Poem | Murder-Suicide

B&W photograph of blonde woman with crossed arms and sunglasses, staring directly at camera.
Photo Credit: George Eastman House

There was a man. The paper says ‘troubled.’

His sister says ‘sweet.’ The neighbors say ‘quiet.’

There was a knife. The paper says ‘sharp.’

His mother says ‘hidden.’ The store adds ‘purchased.’

There was a woman. She was his wife,

an object he troubled, an extra appendage.

There were some children. The paper says ‘boys.’

The school says ‘darling.’ An aunt writes ‘mourned.’

Their mother adored them. She kept them close:

for there was a man—a troubling man.

He was her husband; he was their father.

His voice ran hard; his fist swung wide.

But the paper can’t say that: there’s no one talking.

‘Cos there’s no one living. So it’s ‘troubled.’

So it’s ‘quiet.’ They’re ‘deceased.’ No one says murder.

But we have questions: There was a knife.

Did it trouble her flesh? Why was she so quiet?

This was a woman: Did she exist? Or is she a prop

to sadden his story? Did she have a mother?

Where is her history? For she was a woman—

like we are women. For she was a person

like we are persons. The paper says ‘family.’

The village says ‘neighbors.’ The priest says ‘angels.’

But we know better: She was a woman,

in death a mystery, in light a wonder. But still:

a woman. Another woman (of many women)

whose ‘troubled’ man ended her life.

This poem was inspired by writer Linea Dunne’s insightful “Rest in peace, invisible woman,” which is about media coverage of the recent murder-suicide of Clodagh Hawe (née Coll) and her three sons by her husband. Here’s a fair example of the coverage of her murder (as well as many other murders like Clodagh Hawe’s): Heartbreaking first picture of tragic mum and wife Clodagh Hawe killed in murder-suicide in Cavan. Note that this story discusses at length the life of the murderer, but fails to mention much about the people he actually murdered. While the poem is not explicitly about Hawe or any particular woman of recent memory, it is dedicated to her family. Rest in power, Clodagh Hawe.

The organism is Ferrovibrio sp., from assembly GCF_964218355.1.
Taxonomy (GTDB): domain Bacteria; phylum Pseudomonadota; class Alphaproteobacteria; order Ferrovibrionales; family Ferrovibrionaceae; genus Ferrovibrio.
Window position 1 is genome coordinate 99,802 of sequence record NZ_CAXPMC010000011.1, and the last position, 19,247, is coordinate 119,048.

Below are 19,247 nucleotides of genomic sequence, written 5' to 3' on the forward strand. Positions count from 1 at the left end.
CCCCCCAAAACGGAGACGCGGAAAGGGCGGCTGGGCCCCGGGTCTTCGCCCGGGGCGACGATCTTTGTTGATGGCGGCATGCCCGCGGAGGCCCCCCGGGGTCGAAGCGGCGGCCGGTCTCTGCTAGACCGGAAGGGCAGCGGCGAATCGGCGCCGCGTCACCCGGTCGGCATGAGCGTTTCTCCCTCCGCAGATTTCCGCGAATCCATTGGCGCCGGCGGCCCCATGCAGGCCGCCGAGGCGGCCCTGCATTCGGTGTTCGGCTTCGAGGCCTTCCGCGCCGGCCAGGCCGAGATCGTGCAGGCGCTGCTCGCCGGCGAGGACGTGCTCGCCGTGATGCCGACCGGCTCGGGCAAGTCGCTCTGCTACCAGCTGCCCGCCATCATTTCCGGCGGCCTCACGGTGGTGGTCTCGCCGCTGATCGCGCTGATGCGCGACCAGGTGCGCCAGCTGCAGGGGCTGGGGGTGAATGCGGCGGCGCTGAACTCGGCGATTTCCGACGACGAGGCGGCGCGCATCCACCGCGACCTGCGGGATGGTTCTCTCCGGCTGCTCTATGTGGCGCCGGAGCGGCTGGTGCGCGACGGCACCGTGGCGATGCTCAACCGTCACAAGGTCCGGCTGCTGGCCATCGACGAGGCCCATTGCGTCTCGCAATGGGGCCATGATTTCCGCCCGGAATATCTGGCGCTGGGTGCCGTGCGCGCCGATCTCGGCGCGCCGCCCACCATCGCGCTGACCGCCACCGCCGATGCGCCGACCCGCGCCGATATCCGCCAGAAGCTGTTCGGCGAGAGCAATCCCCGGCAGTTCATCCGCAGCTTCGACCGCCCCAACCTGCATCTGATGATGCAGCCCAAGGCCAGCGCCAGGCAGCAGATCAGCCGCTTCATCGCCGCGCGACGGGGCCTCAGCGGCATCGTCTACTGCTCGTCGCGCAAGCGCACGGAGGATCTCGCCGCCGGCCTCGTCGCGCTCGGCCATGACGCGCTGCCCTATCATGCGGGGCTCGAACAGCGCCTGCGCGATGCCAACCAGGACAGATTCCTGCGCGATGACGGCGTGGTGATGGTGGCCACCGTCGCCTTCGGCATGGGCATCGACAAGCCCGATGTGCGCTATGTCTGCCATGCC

Poem | I, at Seventeen

Photo booth sepia photo strip strip of young woman from the 1940s with mysterious smile.
CREDIT: Wikimedia Commons

I, at seventeen,

grand star of that film inside my head,

am spilling light into the yard

while peering out into the night

from my room amidst the trees.

I want a word to break my fall,

so I take a word and I take one more

and I take a third, and from those words

I begin to write a brand new poem

in the notebook on my thigh.

I, at seventeen,

am turned in and in like origami

am surely no one’s pretty baby

am foul and sharp and full of points

am already on and gone—and gone

to whatever lays beyond the trees

to history stretched across my knees

a word and a word and a third word still,

yet none of it enough.

I, at seventeen,

watch two thousand faces light

like torches when I dance onto the stage—

to the band’s bright haunting jig.

Then I turn and pause mid-flight to flaunt a grin

to hear ’em roar and when I land,

I’ll hit that beat and they’ll roar again.

Off I’ll go into the wings,

sweating, pinched, a bit more broken,

catch my breath and back out again—

a-one, and a-two, and a one-two-three.

Then I fly.

I, at seventeen,

can jab an elbow in your throat.

Don’t walk up on me way too fast.

Don’t you come up on my six.

I am small but too damn quick.

I can fight you f—king dirty:

I will kick your kneecaps backward.

I will **** your ****ing world up.

So keep your distance. Yeah, you heard me.

I, at seventeen,

washing dishes in the kitchen,

catch my face flit in the window

just above the soap-slicked sink—

I’m pale and worried, framed by night.

I’m so much sadder than I should be.

The glasses clink, submerged in water.

I dance a step and shake my head.

I turn and dance another step.

I want a word to break my fall.

Oh my lord, I’m seventeen.

A-one, and a-two, and a one-two-three.

Off I fly.